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Although the Aṅguttara Nikāya is known as the “Numbered” or “Numerical” Discourses, its etymology may give us clues as to its origin. The word Aṅguttara is composed of aṅgā, which  in Pāli and in Sanskrit means "member" or "division" and uttara which means "northern". In Sanskrit, "north" is used figuratively also in the sense of superior, from above, so uttara could be figuratively translated as "more than" in an incremental sense.

The different categories into which the early Buddhist canonical texts prior to Hinayana scholasticism were called aṅgās. Originally categories were made depending on the type of material within the various texts and later, it was used to classify those same texts.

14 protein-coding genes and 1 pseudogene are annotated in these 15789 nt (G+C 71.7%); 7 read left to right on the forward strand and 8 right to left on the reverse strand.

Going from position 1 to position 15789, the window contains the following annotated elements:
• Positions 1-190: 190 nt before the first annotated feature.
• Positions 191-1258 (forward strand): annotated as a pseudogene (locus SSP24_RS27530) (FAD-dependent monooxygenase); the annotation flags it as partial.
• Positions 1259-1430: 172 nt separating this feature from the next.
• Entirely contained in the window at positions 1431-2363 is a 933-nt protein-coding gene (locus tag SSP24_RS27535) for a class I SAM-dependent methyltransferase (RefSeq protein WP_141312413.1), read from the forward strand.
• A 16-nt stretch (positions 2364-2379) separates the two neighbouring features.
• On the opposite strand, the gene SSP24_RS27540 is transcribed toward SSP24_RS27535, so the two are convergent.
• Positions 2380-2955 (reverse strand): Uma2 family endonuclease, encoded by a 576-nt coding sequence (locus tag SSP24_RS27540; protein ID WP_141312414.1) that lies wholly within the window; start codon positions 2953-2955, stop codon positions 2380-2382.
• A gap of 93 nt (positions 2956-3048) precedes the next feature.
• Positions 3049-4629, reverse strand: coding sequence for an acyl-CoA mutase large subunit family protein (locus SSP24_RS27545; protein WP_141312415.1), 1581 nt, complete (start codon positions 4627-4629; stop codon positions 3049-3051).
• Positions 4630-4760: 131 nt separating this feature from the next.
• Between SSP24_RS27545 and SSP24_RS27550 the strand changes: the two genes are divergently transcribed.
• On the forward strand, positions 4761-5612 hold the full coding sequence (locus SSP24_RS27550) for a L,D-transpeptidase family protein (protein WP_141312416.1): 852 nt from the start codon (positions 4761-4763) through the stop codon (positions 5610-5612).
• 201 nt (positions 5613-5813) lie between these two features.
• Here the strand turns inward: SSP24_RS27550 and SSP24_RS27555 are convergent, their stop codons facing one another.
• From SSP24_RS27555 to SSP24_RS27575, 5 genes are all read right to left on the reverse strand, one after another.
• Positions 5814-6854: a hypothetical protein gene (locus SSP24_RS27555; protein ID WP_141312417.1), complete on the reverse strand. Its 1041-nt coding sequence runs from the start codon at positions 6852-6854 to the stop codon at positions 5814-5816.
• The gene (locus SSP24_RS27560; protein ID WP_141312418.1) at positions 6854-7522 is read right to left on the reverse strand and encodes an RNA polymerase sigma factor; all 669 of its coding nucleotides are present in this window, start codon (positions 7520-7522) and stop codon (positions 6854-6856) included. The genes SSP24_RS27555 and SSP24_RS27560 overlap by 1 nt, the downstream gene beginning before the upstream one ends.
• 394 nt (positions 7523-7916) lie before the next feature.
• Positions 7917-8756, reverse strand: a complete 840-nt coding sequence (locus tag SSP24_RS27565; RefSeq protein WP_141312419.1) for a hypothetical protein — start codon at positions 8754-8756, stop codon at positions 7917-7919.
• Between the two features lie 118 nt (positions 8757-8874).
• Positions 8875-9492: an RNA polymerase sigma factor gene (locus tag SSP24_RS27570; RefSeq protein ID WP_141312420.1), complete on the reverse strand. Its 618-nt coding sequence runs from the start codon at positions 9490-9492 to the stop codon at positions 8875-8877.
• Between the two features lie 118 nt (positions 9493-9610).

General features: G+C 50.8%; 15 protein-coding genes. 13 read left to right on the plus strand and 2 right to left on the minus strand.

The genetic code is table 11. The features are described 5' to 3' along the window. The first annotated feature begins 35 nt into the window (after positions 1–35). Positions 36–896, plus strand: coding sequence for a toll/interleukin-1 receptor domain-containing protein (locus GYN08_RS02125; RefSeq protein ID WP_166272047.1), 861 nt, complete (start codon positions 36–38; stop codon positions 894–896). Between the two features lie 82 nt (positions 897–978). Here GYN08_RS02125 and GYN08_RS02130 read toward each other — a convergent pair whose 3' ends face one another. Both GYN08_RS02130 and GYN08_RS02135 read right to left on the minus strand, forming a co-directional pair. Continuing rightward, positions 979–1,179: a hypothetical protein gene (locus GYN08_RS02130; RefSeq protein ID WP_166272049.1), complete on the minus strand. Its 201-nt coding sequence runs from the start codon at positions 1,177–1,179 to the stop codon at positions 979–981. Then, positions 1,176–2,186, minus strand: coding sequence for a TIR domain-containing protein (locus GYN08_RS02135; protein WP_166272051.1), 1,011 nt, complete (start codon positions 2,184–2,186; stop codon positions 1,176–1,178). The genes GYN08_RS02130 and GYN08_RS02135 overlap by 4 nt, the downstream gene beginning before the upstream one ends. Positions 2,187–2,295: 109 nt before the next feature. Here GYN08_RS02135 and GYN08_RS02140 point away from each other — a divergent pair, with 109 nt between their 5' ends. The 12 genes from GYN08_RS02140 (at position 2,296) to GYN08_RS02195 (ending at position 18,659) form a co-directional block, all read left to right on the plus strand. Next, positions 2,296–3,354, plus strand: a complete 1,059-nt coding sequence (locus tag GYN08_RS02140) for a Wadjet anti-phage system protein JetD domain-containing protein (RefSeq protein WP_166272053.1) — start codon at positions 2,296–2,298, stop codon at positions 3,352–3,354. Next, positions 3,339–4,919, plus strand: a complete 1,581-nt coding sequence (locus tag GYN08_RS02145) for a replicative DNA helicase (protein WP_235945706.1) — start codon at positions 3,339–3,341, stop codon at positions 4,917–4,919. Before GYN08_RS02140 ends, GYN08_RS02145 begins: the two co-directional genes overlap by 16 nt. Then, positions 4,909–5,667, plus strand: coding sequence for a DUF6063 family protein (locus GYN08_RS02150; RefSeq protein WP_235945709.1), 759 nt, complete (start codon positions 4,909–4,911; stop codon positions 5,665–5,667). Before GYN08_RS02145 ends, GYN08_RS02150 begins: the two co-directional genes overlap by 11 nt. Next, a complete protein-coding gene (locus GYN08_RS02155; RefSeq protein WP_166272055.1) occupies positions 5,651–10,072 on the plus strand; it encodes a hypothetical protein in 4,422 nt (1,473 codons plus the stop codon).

Aṅguttara can therefore refer to its geographical origin as "northern division" or "incremental division". The second meaning seems clear regarding the organization in books, from the book of ones, successively to the one of elevens, where speeches are grouped in relation to the number of teaching topics they contain. However, "northern division" as well as being the most direct translation can give clues about its geographical origin considering, furthermore, that Pāli itself is linguistically related to the Prakrit dialects of northwestern India, but where it appears is in the south.

This second book, that of Doses, maintains the matrix structure of Mātikās from the previous book, serving as a mnemonic base for headings to be remembered, so it is not very legible and, therefore, of little interest. We can highlight the AN 2.61, on the permanent female dissatisfaction as a very curious original contribution.

The Book of Twos - Aṅguttara Nikāya

  • Aṅguttara Nikāya

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